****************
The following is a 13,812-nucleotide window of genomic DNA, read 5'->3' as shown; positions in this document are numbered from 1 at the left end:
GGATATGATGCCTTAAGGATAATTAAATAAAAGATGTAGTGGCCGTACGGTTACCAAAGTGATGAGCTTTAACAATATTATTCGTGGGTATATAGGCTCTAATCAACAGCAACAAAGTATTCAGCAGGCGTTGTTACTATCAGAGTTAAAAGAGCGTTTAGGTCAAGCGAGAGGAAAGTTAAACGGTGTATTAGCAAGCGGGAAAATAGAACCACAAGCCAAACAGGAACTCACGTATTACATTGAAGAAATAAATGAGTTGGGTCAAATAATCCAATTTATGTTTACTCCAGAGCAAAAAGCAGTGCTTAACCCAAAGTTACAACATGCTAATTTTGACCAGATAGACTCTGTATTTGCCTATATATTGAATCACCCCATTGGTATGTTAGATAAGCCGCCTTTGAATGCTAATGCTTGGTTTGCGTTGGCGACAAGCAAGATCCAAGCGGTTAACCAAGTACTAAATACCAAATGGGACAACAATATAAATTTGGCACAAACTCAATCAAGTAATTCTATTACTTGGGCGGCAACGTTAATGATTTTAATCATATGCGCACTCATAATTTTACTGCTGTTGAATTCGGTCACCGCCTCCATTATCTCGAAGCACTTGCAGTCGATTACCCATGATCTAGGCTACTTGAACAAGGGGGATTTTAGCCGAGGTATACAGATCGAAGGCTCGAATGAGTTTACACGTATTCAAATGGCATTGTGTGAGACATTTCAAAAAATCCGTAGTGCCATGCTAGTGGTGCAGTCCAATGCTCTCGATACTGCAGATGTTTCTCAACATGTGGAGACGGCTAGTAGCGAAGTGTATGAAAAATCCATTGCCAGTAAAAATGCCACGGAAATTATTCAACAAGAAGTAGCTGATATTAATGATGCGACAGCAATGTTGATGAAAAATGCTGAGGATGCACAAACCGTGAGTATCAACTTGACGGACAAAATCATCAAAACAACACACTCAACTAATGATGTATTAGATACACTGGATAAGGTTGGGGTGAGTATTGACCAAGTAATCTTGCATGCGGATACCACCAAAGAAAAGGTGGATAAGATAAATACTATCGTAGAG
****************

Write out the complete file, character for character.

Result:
The following is a 13,812-nucleotide window of genomic DNA, read 5'->3' as shown; positions in this document are numbered from 1 at the left end:
GGATATGATGCCTTAAGGATAATTAAATAAAAGATGTAGTGGCCGTACGGTTACCAAAGTGATGAGCTTTAACAATATTATTCGTGGGTATATAGGCTCTAATCAACAGCAACAAAGTATTCAGCAGGCGTTGTTACTATCAGAGTTAAAAGAGCGTTTAGGTCAAGCGAGAGGAAAGTTAAACGGTGTATTAGCAAGCGGGAAAATAGAACCACAAGCCAAACAGGAACTCACGTATTACATTGAAGAAATAAATGAGTTGGGTCAAATAATCCAATTTATGTTTACTCCAGAGCAAAAAGCAGTGCTTAACCCAAAGTTACAACATGCTAATTTTGACCAGATAGACTCTGTATTTGCCTATATATTGAATCACCCCATTGGTATGTTAGATAAGCCGCCTTTGAATGCTAATGCTTGGTTTGCGTTGGCGACAAGCAAGATCCAAGCGGTTAACCAAGTACTAAATACCAAATGGGACAACAATATAAATTTGGCACAAACTCAATCAAGTAATTCTATTACTTGGGCGGCAACGTTAATGATTTTAATCATATGCGCACTCATAATTTTACTGCTGTTGAATTCGGTCACCGCCTCCATTATCTCGAAGCACTTGCAGTCGATTACCCATGATCTAGGCTACTTGAACAAGGGGGATTTTAGCCGAGGTATACAGATCGAAGGCTCGAATGAGTTTACACGTATTCAAATGGCATTGTGTGAGACATTTCAAAAAATCCGTAGTGCCATGCTAGTGGTGCAGTCCAATGCTCTCGATACTGCAGATGTTTCTCAACATGTGGAGACGGCTAGTAGCGAAGTGTATGAAAAATCCATTGCCAGTAAAAATGCCACGGAAATTATTCAACAAGAAGTAGCTGATATTAATGATGCGACAGCAATGTTGATGAAAAATGCTGAGGATGCACAAACCGTGAGTATCAACTTGACGGACAAAATCATCAAAACAACACACTCAACTAATGATGTATTAGATACACTGGATAAGGTTGGGGTGAGTATTGACCAAGTAATCTTGCATGCGGATACCACCAAAGAAAAGGTGGATAAGATAAATACTATCGTAGAG